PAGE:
US House passes bill on defence cooperation with India
The US House of Representatives has passed a $621.5 billion defence policy bill that proposes to advance defence cooperation with India
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Washington: The US House of Representatives has passed a $621.5 billion defence policy bill that proposes to advance defence cooperation with India.
An amendment in this regard, moved by Indian-American Congressman Ami Bera, was adopted by a voice vote by the House as part of the National Defense Authorisation Act (NDAA) 2018, beginning 1 October this year. NDAA-2018 was passed by the House 344-81.
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The India-related amendment passed by the House requires the Secretary of Defence, in consultation with the Secretary of State, to develop a strategy for advancing defence cooperation between the United States and India.
“The United States is the world’s oldest democracy and India is the world’s largest democracy. It is vitally important to develop a strategy that advances defence cooperation between our two nations,” Bera said.
“I am grateful this amendment passed and look forward to the Defence Department’s strategy that addresses critical issues like common security challenges, the role of partners and allies, and areas for collaboration in science and technology,” he said.
“Cooperation between the US and India enhances our own defence and our ability to meet the evolving security challenges of the 21st century,” Bera said.
Following the passage of the National Defence Authorisation Act, the Secretary of Defence and Secretary of State have 180 days to develop a strategy for advancing defence cooperation between the United States and India.
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NDAA needs to be passed by the Senate before it can be sent to the White House for the US President Donald Trump to sign into law.
As passed by the House, NDAA-2018 asks the State Department and the Pentagon to develop a strategy that addresses common security challenges, the role of American partners and allies in India-US defence relationship, and role of the defence technology and trade initiative.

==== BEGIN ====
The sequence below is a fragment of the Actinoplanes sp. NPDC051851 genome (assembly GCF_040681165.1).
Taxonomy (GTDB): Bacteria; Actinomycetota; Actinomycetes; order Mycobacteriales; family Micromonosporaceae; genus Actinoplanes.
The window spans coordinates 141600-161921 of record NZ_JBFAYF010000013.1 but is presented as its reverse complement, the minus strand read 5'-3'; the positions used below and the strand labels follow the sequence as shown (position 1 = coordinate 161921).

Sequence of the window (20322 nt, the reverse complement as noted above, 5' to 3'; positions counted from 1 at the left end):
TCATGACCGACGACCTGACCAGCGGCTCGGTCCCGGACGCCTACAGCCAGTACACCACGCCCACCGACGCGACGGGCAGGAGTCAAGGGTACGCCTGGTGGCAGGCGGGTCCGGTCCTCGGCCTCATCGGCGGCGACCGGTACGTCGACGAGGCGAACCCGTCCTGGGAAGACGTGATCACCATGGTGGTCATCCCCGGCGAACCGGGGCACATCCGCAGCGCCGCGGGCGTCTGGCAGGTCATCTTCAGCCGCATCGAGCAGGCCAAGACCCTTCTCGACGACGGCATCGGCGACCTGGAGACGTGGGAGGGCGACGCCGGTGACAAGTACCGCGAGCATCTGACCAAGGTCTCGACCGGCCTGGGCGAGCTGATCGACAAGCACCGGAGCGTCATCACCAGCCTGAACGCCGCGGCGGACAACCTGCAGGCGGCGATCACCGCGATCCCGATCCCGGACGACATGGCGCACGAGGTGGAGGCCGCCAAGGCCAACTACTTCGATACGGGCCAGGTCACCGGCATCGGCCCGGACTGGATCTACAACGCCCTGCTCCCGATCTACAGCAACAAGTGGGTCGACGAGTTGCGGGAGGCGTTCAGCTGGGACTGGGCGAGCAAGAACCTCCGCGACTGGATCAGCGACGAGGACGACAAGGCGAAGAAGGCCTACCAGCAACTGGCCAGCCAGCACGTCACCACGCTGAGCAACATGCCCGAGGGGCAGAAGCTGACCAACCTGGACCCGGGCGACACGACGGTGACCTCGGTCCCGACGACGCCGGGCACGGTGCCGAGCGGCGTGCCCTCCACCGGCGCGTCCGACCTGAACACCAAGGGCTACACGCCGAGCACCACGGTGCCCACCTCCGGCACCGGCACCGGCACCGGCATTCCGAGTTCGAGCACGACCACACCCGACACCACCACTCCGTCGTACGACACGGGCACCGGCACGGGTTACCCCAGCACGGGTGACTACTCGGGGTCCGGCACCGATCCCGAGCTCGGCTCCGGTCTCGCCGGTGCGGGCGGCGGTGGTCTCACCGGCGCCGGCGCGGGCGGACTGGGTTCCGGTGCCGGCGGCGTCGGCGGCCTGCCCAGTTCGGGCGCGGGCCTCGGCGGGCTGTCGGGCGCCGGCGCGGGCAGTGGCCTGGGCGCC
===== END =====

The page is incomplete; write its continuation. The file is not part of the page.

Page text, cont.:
It also asks them to address how to advance the communications interoperability and security memorandum of agreement and the basic exchange and cooperation agreement for geospatial cooperation.
The previous NDAA-2017 had designated India as a major defence partner which brings India at par with closest American partners in terms of defence trade and technology transfer.
Meanwhile, a senior defence official yesterday said that India and US defence relationship is on positive track. “… [As] we look at the global order, and when we look at the evolving security environment within Asia, India’s rise and role [is] evolving, [and] we see the United States and India increasingly viewing the region in the same way, and our interests are very much aligned,” said Cara Abercrombie, Deputy Assistant Secretary of Defence for South and Southeast Asia.
Addressing a New York audience, she said the relationship creates a high level of dialogue in the Pentagon on a range of issues.
“This is all rooted in when we look at the region and [what] we share. We have the same [aerial] security interests, the same counter-proliferation, counter-piracy, and counter- terrorism [interests],” she added.
“We have the same interests in upholding this international system that upholds the rule of law that favours freedom of navigation, open sea lanes of communication, and freedom of over flight. Those are values that are critically important to the United States and India to our economic prosperity and to our access in the region,” Abercrombie said during a panel discussion at the 2017 Global Business Forum in New York City. PTI